Whether on the College campus, in the United States, or in countries around the globe, AIDS affects everyone.
The multicultural poetry slam, sponsored by PRISM, was held on the opening night of AIDS Awareness Week last Monday. It brought creativity and a fresh outlook to this problem through student-written poems and discussions.
The motivation for the event, as well as the entire week, according to Angel Hernandez, AIDS Awareness Week chair, is “for us to get together and see how AIDS affects us all.”
“Two of my family members are HIV positive,” Hernandez said. “Ever since I found out, I’ve felt the need to educate people, and this week is the perfect opportunity.”
Over doughnuts and coffee, students who came out for this informative experience were able to place themselves in scenarios involving living with AIDS.
Some students shared poetry written in the first moments of new experiences that embraced fear, but showed hope.
Other students who had been exposed firsthand to AIDS and HIV shared their experiences with the group.
Hernandez said that his mother and stepfather are living with the HIV virus and have been since he was 12 years old.
“I was 12 and it was not easy,” he said. “(My mom would) take medication in the morning and then she’d have to run over to the sink to throw it up.”
Living with someone that has HIV has been trying for Hernandez and he said that it forced him to grow up quickly.
He told the group that he plans to take management classes to become a manager of CVS, where he currently works, so that he can take care of his nine-year-old sister if his mother and stepfather pass away.
“Most people my age don’t have that kind of plan,” he said.
Noel Ramirez, president of PRISM, shared his experience with taking care of a man that was living with the AIDS virus for 10 years.
He explained that he was there when the man he took care of was “puking his guts out” and had “large lesions,” all symptoms of the AIDS virus.
“At that point, who can be positive?” Ramirez asked, in response to a question about the man’s outlook on life.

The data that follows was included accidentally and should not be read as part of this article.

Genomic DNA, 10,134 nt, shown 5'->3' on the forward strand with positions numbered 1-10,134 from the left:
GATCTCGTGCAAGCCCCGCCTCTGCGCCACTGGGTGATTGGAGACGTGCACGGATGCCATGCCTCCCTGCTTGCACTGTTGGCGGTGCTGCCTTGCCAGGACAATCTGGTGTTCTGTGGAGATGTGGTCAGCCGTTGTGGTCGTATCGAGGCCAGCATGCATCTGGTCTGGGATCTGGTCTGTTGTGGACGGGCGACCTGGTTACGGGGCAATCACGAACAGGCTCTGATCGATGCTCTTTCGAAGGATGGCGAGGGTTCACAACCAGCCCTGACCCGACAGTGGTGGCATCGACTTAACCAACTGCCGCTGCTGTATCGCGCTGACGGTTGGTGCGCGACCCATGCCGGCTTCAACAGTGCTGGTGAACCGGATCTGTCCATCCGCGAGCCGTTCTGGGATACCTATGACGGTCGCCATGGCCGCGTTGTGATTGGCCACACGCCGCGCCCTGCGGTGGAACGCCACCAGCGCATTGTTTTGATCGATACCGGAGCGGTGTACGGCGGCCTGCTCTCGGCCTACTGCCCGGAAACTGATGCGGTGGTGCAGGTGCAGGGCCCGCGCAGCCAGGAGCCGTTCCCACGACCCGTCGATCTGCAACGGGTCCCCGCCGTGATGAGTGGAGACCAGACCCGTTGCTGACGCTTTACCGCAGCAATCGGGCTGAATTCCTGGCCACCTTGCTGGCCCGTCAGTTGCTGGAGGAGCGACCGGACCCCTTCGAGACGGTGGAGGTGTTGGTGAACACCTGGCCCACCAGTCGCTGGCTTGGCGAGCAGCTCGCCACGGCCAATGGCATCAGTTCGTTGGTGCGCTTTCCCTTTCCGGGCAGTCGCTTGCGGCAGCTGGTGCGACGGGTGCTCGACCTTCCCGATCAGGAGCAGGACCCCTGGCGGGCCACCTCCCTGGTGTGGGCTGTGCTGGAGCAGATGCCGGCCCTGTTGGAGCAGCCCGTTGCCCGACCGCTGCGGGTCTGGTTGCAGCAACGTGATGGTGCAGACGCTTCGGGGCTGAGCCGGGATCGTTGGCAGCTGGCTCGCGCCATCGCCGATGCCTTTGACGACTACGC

However, students in attendance looked at life from all angles through the poetry aspect of the event, helping them to be appreciative of their own lives and health.
Rowena Briones, sophomore communication studies major, shared a poem that she had written after spending time in a hospital over Winter Break the previous year.
“I was all over the place,” Briones said in relation to her health, “I wasn’t sleeping, I wasn’t eating. My body gave up.”
She admits that it might have had something to do with her stress level in accordance to personal and school problems at the time.
In her poem, she captures a new sense of awareness and appreciation for the world around her.
“I am born again,” she said at the start of the untitled poem. “For now, I’ve got to live for today.”
Briones also emphasized the help that music therapy provided for her while she was sick. It helped her realize “how much music (was a part of her) life.”
The entire experience changed her perspective on school, friends, family and life in general. “I’m never going to take my health for granted,” she said.
Elizabeth Lagerstrom, sophomore music education major, also shared an untitled poem that focused on her life at a time when she was working two jobs and didn’t have much time to herself.
“Always going, never stopping,” she said, reflecting the message of the night, and the fight against AIDS, through the poem.
She later admitted that she was never exposed to AIDS firsthand, but she feels “our generation has the power to change things.”
Overall, students in attendance left the program with knowledge, as well as a new sense of awareness about the battle against the AIDS virus.
Justin Lynch, sophomore accounting major, said it was an opportunity to “learn more about an interesting subject.”
Stella Mimidas, freshman English major, reflected Lynch’s sentiments.
“It’s an event like this that really puts your whole life in perspective,” she said. “I’m thankful that (I) and everyone I love are healthy.”